I loved the main "Time of Your Life" arc. It is my favorite of the 4 main arcs so far. I've rated all of the main arcs so far 5 stars, but if I had to put them in order from favorite to least, it would be this one first, volume 3 second, volume 1 third, and volume 2 last. What I liked so much about this volume was that it reminded me of your normal superhero cross-company title where 2 heroes are both working on the same case end up fighting before realizing that they are on the same side. In this case, the 2 heroes were both Slayers. Seeing Buffy and Fray go toe-to-toe was great. Add to that a centaur, Dark Willow, and some tree people, and you have one entertaining read. Joss Whedon is still at the top of his game writing. This story arc gets 5 stars, but just like in the art segment, the story was a little cartoon-y. Like I also said above, the cartoonish nature of the story fit because it was dream sequence, but it was a let down after the stellar story arc that had preceded it. The fact that Jeph Loeb was writing this standalone issue had my hopes up, but this is far from his best work. I'm giving the writing for issue #20 3.5 stars. The not so stellar issue #20 brings the total writing score down to 4.25 stars overall. I'll round that down and call it 4.

The overall score would then also be a 4.25. So, I'll round that down to 4 as well. It's sad that my favorite story arc is part of the owest rated volume in the series so. In one of my reviews for a previous volume of Season 8, I stated that normally standalone issues usually aren't very good and detract from the overall big picture stories that it falls between. The standalone issue in this volume is a prime example of that. This volume is well worth the read, but not as great as it would have been had issue #20 not been included.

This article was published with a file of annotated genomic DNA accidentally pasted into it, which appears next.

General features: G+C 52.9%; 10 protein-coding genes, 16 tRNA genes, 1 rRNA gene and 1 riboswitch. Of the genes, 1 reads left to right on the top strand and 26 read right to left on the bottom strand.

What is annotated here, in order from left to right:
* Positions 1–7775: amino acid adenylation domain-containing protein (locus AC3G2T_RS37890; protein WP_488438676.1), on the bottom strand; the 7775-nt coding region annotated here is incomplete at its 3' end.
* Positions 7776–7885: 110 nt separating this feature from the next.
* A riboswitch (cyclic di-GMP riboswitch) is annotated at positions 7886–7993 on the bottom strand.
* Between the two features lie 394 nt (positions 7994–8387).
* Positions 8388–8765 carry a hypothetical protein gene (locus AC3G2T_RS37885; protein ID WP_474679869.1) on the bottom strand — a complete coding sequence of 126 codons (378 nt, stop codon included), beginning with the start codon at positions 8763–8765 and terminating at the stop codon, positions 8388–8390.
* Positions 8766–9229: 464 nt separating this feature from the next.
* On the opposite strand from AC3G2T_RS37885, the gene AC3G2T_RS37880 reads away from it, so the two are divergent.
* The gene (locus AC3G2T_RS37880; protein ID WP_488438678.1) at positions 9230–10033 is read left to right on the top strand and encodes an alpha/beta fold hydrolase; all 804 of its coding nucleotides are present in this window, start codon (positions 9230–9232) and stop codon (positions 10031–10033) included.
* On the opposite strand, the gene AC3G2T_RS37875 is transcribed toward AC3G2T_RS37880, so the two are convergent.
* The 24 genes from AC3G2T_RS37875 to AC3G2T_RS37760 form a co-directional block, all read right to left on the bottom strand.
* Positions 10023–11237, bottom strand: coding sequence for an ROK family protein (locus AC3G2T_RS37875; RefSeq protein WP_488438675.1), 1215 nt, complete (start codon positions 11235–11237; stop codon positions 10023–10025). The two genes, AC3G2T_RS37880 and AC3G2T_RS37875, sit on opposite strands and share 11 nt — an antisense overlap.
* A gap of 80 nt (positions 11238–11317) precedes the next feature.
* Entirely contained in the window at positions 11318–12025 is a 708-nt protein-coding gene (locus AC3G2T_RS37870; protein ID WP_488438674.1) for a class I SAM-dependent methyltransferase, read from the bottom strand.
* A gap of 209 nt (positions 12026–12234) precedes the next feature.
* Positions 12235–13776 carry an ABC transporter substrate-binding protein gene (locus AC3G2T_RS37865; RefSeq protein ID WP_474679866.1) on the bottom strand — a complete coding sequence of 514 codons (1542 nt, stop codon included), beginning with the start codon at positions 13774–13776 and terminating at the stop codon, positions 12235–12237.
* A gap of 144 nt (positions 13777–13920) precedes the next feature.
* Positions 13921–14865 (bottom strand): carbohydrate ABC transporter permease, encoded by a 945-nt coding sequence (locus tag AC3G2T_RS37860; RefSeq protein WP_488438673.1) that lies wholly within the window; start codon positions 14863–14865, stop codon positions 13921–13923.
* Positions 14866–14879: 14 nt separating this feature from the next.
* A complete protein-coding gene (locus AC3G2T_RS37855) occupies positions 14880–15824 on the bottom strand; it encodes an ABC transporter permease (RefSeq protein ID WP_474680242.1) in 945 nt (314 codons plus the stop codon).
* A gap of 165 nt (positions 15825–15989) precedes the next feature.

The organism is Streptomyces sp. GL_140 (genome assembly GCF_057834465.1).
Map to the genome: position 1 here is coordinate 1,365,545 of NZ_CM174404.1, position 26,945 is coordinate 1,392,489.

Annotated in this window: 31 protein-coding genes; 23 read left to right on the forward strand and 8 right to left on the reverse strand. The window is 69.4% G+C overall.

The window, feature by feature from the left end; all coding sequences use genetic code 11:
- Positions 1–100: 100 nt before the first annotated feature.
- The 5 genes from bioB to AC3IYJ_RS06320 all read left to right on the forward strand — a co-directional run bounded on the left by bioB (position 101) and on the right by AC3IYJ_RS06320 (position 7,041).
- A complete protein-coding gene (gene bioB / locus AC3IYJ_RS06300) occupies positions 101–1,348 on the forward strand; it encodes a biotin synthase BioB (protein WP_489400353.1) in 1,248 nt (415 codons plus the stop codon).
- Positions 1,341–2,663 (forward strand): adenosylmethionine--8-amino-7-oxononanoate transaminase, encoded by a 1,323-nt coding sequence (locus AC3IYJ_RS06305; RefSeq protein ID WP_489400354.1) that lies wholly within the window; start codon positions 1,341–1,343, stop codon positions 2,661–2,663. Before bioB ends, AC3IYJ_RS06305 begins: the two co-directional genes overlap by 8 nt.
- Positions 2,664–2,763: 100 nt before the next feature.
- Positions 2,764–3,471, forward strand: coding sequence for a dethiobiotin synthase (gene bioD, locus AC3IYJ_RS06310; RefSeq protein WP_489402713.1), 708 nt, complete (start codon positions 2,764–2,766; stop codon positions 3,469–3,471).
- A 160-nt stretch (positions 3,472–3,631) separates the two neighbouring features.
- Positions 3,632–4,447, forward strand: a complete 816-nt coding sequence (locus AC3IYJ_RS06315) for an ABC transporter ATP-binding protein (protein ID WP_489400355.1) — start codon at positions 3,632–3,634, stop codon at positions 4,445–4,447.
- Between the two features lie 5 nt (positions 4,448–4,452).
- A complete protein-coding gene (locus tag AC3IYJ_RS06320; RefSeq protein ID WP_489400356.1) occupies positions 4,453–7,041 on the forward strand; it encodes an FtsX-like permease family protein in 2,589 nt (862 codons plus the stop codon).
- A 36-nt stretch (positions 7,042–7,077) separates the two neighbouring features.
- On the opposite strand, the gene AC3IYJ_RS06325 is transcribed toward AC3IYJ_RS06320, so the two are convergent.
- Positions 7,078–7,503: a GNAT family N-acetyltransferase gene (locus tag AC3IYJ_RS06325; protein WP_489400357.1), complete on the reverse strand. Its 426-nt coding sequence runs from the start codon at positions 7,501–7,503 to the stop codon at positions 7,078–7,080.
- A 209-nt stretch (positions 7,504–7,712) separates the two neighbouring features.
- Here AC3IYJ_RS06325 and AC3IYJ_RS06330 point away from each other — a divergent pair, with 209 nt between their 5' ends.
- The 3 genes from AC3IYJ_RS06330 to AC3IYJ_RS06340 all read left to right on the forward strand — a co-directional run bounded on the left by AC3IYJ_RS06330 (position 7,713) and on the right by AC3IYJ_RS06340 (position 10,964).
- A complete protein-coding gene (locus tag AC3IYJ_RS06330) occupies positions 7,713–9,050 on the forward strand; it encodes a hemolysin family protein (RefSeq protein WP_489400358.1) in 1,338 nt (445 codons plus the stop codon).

HASH(0x9956a360) out of 5 stars Kinda confusing Feb. 9 2014
By E. S. Anderson - Published on Amazon.com
Format: Paperback Verified Purchase
This volume of Buffy Season 8 was quite confusing for me. First, there's a different penciller, so I had to figure out who everyone was all over again (he draws Dawn the best). Then, a lot of it took place in the future with Fray and it really wasn't explained very well. By the time I figured out what was going on, I was halfway through and had to go back and start over. Not that I minded, much, though, because I am just whipping through these and might prefer to savor them a bit.
1 of 1 people found the following review helpful
HASH(0x9956a234) out of 5 stars Review by Patricia's Particularity May 3 2012
By Patricia Leppla - Published on Amazon.com
Format: Paperback
The fourth installment in the 8th season of Buffy takes you hundreds of years into a much darker New York City in the future. Here Buffy encounters a slayer named Melaka Fray. Dark Willow also returns. What is odd is that Melaka is the only slayer... the only slayer who also has a brother that is a vampire leader, Harth. While Buffy originally works alongside Melaka she finds herself alone, Maleka having sided with the evil Willow after promising her that their world would end if Buffy continued to live. In the end Buffy makes a very difficult decision to get back home to the present. A decision that could have repercussions in the future (my own personal opinion).

On the fun side, if time traveling doesn't give you enough of that supernatural element, our favorite little sister Dawn is no longer a Giant but a Centaur. Also, another character makes a return when Buffy and Willow travel to New York City: Willow's girlfriend, Kennedy.

A few questions come up while reading this installment... what is Dark Willow's purpose in the future? Did she trick Maleka in telling her that the world would end if Buffy lived? If so, why? What will happen to Buffy's and present day Willow's relationship now? What is going to happen to Dawn? Will Xander fall in love with someone new now that Renee is dead?

So far, out of the installments, this one gives you more questions, all of which I believe will be crucial to the future of the Scooby Gang and their battle against Twilight. And once again the graphics are amazing and Joss Whedon has not lost his touch in making sure that Season 8 is staying true to all that is Buffy.